Yusef Lateef

Yusef Lateef

In 1999, while living in Amherst, Mass, I got the chance to meet with the multi-instrumentalist, Yusef Lateef.

He was teaching composition at Umass and Smith College, and once a week he would open his office to speak with students or anyone who had questions about his course.

Although I was a high school dropout, and knew I would never take his course, here was an opportunity to talk to the man who wrote the book my saxophone teacher called, “essential for any musician using notes.”

I was well aware of his music, and I still consider him amongst the musical elite. I just wanted a chance to talk to a musical God, and he certainly changed my view on music, and now comedy, before I even stepped into his office.

When I arrived, he was busy with another student, so I was guided to a waiting room directly outside his office. Because his door was open, I could hear the conversation. If there’s a God to thank, I would thank him for letting me hear that conversation because it’s stuck with me. It’s so real on so many levels, and it’s the reason I detest anything that is so-called improvised.

Long live Yusef Lateef. Your wisdom will live forever.

Here’s the conversation I heard. I’m paraphrasing of course.

Student. “I just have a problem understanding improvisation. I don’t really get it.”

Yusef. “What do you mean, improvisation? I don’t get that word.”

Student. “You know. When you, improvise.” He stretched it out to imply that Yusef OBVIOUSLY knew what he meant.

Yusef. “No. I don’t. Explain. What do you mean improvise.”

Student. “You know, when you’re soloing, and you’re kind of, just, you know, making it up as you go.” He kept emphasizing words to prove Yusef knew what he meant.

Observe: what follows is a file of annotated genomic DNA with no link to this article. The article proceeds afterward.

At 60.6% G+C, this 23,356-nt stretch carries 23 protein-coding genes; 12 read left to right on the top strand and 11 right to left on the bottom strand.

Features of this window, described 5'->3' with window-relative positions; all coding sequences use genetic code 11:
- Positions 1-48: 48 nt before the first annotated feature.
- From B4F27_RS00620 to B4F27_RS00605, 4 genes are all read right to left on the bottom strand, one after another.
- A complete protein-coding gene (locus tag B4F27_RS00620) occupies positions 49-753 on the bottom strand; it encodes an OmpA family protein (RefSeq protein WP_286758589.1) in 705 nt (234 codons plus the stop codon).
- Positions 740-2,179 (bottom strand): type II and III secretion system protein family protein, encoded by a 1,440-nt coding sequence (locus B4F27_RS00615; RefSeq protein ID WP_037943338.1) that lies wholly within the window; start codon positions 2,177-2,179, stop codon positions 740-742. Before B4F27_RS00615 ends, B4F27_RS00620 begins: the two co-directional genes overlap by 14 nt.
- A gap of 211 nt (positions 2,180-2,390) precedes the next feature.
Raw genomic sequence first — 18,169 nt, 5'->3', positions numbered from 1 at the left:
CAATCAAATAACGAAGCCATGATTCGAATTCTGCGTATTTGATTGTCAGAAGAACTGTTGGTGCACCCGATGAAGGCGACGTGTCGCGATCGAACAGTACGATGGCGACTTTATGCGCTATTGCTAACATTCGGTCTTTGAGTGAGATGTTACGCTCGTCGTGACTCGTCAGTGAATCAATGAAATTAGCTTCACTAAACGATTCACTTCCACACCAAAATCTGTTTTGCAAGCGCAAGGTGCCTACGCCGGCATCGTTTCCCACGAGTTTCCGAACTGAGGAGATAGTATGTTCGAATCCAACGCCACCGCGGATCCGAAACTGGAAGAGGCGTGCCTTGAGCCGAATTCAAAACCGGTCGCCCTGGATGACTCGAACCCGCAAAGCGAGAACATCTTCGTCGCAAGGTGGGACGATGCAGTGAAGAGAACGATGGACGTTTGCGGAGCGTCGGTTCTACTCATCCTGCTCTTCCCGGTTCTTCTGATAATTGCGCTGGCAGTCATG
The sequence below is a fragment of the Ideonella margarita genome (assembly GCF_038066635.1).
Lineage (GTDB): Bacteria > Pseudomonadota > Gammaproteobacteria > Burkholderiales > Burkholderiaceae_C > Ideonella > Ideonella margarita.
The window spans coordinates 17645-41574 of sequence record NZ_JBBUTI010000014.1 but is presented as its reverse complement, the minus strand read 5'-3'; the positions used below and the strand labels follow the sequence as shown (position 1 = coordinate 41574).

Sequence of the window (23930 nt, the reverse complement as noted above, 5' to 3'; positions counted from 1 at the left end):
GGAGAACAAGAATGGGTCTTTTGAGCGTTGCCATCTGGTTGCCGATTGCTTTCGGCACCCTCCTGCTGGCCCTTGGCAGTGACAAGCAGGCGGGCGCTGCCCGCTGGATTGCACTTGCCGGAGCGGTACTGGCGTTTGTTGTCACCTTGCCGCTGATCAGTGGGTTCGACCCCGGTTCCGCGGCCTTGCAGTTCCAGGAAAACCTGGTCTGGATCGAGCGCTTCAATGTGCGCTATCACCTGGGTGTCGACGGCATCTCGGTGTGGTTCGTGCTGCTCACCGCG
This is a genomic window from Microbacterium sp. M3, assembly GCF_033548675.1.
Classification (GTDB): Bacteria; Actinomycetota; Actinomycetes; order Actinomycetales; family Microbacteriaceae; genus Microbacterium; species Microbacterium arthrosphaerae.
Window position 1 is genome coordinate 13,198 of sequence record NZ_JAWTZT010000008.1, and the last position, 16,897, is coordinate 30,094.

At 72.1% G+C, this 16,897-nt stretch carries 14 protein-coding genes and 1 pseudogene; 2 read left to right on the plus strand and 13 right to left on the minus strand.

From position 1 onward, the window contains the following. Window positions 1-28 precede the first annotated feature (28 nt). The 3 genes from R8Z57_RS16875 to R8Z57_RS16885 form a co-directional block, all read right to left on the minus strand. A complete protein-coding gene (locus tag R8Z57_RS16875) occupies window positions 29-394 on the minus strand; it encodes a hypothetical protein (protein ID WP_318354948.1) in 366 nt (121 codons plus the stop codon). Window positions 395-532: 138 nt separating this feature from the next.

Yusef. Interrupting a bit. “What do you MEAN make it up as I go? Why would I make something up? I never make something up.”

Student. “Yeah. You know. When you’re kind of, forgetting the form of the song, and just kind of playing whatever comes to your mind.”

Yusef. Getting pissed. “I NEVER go away from the structure of a song. That’s what structure is, and if I do, it’s NEVER just whatever comes to my mind.”

Student. STILL NOT GETTING IT! “No, I mean, like when you’re making it up over the changes.”

Yusef. Insanely upset, interrupting the student. “How insulting of you to come into my office and try to tell me what you mean by improvisation. You didn’t humble yourself and ask me what I might think, or listen to what I might have to say; you just wanted to tell me what you thought about, and what you think about is wrong. I’m not going to water it down for you: what you believe is not true. I practice 8 hours a day and have practiced 8 hours a day for more years than you have been alive. I practice that much so that I will NEVER have to just play WHATEVER comes to my mind. I practice so I will know EXACTLY what I want to play, and when and how I will want to play it. It’s about control. What you seek in music is control. The only way to find that control is, understanding through knowledge, and repetitive practice. Now get out. You’re wasting my time.”

“Next please.”

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